Tuesday, July 28, 2009
Tok to Chicken
We were reunited with John and Rosie and Jay and Naomi in Tok as we had planned! Plus as a bonus, friends Pete and Ellen were staying at the same campground. Everyone but Pete and Ellen had planned on driving to Chicken for the day. Since J&R and J&N were returning to Tok and continuing on south from there, they piled into the trusty white Honda. We had decided to take the RV to Chicken and then take the “Top of the World” highway through Dawson City and then down to Whitehorse. (If this is really confusing – check out the map I have posted on the “where are you know” page. That might help!), we lumbered on behind them.
The road to Chicken traveled through mile after mile of charred forest, the result of the huge (over 1 million acres) Taylor Complex Fire in 2004. (Alaska lost 6.6 million acres to wildfires in 2004!)
But even in the charred remains of so many acres, God had already given thought to its rebirth. One of the first plants to take hold after a forest fire is the beautiful Fireweed. From being interspersed with the blackened trees
to seeing it blanket the hillside
it speaks of God’s goodness.
But on to Chicken. Now Chicken, Alaska, is a pretty interesting little town. Even the name comes with a funny story. Apparently the miners wanted to name their community after the ptarmigan, but no one could figure out how to spell it. But they did know how to spell chicken, so Chicken it was. And when I say it’s a little town I mean really little. First of all, there are no public utilities. No electric except that which is made by generators. No public water or sewer. The entire town consists of three business, all pretty much claiming to be “downtown” Chicken. Summer population – 21. Winter population – 6.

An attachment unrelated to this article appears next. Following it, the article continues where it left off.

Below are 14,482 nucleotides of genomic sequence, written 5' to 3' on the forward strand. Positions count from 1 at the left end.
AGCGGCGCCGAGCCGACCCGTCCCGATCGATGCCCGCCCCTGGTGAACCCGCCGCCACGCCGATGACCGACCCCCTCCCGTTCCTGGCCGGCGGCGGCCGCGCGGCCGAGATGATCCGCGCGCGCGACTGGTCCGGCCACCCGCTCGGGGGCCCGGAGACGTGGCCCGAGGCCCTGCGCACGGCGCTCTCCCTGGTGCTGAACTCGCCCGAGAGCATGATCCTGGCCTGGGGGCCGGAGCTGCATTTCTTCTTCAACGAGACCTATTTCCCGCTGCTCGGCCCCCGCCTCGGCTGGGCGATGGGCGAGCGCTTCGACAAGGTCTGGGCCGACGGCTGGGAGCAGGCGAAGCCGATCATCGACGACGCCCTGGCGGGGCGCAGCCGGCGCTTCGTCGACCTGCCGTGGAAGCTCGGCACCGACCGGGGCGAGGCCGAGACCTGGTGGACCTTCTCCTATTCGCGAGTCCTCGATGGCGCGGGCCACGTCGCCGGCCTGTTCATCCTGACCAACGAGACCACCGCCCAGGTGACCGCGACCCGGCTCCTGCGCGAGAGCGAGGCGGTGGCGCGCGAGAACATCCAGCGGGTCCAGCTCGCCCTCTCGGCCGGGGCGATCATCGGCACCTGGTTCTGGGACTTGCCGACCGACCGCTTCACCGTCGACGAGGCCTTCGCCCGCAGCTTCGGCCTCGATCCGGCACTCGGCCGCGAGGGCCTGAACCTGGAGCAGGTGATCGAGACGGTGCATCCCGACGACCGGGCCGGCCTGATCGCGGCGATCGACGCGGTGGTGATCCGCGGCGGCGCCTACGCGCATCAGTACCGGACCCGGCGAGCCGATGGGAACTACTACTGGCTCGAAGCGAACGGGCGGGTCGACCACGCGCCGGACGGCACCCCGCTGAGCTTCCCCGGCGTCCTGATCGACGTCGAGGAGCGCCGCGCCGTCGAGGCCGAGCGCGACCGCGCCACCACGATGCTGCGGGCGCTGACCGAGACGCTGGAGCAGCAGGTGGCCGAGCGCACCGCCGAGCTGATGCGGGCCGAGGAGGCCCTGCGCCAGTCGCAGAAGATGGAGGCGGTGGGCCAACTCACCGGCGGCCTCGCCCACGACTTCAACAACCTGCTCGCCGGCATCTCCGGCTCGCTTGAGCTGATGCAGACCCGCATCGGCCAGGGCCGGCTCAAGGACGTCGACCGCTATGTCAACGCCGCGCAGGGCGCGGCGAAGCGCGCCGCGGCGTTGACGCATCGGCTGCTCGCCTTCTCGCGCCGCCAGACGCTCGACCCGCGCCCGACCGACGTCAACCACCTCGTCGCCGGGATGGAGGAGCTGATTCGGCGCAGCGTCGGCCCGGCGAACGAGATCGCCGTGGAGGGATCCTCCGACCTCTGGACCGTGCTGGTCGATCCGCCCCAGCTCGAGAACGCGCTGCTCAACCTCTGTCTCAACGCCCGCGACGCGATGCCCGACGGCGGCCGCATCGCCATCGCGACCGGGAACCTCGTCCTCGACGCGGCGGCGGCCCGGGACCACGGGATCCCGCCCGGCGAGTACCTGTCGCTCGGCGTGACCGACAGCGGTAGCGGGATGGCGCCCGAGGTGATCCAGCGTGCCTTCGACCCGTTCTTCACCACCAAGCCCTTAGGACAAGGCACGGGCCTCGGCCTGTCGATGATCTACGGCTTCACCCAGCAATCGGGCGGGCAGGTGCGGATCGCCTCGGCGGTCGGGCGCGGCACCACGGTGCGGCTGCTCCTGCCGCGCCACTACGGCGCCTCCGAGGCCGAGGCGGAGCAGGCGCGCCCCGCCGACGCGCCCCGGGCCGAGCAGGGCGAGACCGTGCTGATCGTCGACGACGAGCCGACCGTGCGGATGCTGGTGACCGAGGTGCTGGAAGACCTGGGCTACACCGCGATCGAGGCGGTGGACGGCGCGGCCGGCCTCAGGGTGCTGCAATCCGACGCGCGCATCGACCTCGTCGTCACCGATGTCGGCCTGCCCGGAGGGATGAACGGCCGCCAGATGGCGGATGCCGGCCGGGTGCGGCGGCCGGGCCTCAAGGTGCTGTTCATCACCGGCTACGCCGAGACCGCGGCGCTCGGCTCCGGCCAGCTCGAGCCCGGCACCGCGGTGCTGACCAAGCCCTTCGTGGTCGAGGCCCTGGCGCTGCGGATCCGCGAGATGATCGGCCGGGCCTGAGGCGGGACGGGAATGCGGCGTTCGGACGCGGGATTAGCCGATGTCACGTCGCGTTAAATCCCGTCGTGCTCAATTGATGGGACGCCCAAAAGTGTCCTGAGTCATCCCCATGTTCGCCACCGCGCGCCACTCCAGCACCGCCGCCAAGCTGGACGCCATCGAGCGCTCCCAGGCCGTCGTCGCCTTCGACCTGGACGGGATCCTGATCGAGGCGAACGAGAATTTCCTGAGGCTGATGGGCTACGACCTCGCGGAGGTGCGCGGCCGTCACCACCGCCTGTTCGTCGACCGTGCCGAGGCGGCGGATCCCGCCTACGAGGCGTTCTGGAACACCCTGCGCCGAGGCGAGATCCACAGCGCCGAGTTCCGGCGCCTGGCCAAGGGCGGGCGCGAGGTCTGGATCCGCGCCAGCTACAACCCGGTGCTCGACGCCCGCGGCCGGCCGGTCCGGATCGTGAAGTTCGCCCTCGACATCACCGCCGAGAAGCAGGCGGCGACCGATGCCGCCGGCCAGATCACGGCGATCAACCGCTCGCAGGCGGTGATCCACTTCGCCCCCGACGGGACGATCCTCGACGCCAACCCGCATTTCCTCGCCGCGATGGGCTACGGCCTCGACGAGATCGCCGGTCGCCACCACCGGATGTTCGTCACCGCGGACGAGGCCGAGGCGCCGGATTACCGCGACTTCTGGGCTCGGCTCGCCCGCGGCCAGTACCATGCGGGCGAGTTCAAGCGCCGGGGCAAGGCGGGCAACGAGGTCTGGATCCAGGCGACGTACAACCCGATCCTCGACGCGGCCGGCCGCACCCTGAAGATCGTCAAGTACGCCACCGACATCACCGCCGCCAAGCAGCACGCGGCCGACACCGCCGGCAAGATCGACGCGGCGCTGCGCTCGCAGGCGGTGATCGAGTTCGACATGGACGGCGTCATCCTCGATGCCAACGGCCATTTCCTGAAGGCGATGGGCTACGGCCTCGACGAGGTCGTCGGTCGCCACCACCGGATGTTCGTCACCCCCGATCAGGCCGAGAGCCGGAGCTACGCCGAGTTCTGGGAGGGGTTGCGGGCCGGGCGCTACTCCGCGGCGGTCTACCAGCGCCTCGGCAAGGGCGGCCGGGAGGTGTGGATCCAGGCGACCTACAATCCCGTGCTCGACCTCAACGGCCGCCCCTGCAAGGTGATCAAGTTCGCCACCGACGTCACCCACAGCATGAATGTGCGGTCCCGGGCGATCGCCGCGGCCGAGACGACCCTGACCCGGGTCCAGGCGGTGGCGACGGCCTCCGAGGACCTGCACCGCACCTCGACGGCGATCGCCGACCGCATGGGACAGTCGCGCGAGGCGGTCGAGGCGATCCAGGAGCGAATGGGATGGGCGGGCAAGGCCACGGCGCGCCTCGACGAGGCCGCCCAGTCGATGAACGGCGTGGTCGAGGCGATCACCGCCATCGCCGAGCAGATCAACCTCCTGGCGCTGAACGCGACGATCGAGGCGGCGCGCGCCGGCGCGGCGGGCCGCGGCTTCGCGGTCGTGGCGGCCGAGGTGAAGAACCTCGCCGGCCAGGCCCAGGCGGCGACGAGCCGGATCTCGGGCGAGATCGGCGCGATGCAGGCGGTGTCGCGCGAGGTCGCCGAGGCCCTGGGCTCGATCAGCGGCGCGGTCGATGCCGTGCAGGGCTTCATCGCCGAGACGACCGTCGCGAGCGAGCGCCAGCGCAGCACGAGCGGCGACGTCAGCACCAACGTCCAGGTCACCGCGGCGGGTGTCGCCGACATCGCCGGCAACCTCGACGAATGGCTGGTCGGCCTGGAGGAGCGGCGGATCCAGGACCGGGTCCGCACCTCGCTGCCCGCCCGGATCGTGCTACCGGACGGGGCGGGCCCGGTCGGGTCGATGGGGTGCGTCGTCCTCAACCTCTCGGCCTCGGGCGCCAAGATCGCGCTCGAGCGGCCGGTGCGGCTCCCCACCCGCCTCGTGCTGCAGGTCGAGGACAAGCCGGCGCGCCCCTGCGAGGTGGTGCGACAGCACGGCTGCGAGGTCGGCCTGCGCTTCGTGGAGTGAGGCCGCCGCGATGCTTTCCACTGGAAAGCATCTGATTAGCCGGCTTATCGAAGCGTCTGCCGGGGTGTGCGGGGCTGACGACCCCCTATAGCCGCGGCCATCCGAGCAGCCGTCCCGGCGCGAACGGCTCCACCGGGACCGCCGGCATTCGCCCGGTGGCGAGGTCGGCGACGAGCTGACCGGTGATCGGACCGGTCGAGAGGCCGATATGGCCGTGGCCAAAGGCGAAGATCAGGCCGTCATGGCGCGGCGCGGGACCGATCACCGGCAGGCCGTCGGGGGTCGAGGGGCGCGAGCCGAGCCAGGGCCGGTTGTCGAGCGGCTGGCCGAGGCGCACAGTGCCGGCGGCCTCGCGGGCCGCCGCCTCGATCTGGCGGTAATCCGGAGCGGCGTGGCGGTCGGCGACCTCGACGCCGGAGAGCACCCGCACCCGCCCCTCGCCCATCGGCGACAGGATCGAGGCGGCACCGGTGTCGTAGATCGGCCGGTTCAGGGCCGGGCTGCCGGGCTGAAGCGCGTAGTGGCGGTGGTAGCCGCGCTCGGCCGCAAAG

There’s “The Town of Chicken”
This consists of a gift shop, an RV park (just electric hook-ups), a small gas station, 24 hour electric (apparently a big deal), and (free) flush toilets. They also offer tours of “Historic Old Town Chicken”, including the schoolhouse written about in the book Tisha.
There’s “Downtown Chicken”
This consists of a gift shop, a café, a “saloon”, and a gas pump.
And finally there’s Chicken Gold Camp and Outpost
Gift Shop, Café, RV park (but they turn the electric off during the night) and they give tours of the Pedro Dredge.
This is the Pedro Dredge.
Oh, and they all offer opportunities to pan for gold.
There is also an airport (which among other things takes out and brings in the mail twice a week) and located just up the hill is a cute little US Post Office.
Since the Post Office is the only business open 12 months, I think that’s really the center of town, but don’t tell the guys at the three gift shops!
I guess there must be some homesteaders around somewhere, but none that we’ve seen. Most people that stop here are on their way over the Klondike Highway (like us), but some do just come for the day to see what there is to see. And I think some of the folks here are honestly trying to find some gold. Go for it!
Here are a couple of other shots from “around town” –
(Those are the buckets from the dredge.)
Day 5 – 78.3 miles – Saying farewell to our dear traveling companions.
It has been such a joy to share this adventure with them, and although we won’t be going down the road together as we head back to the Lower 48, I know we’ll meet up again soon. Here, there, or in the air!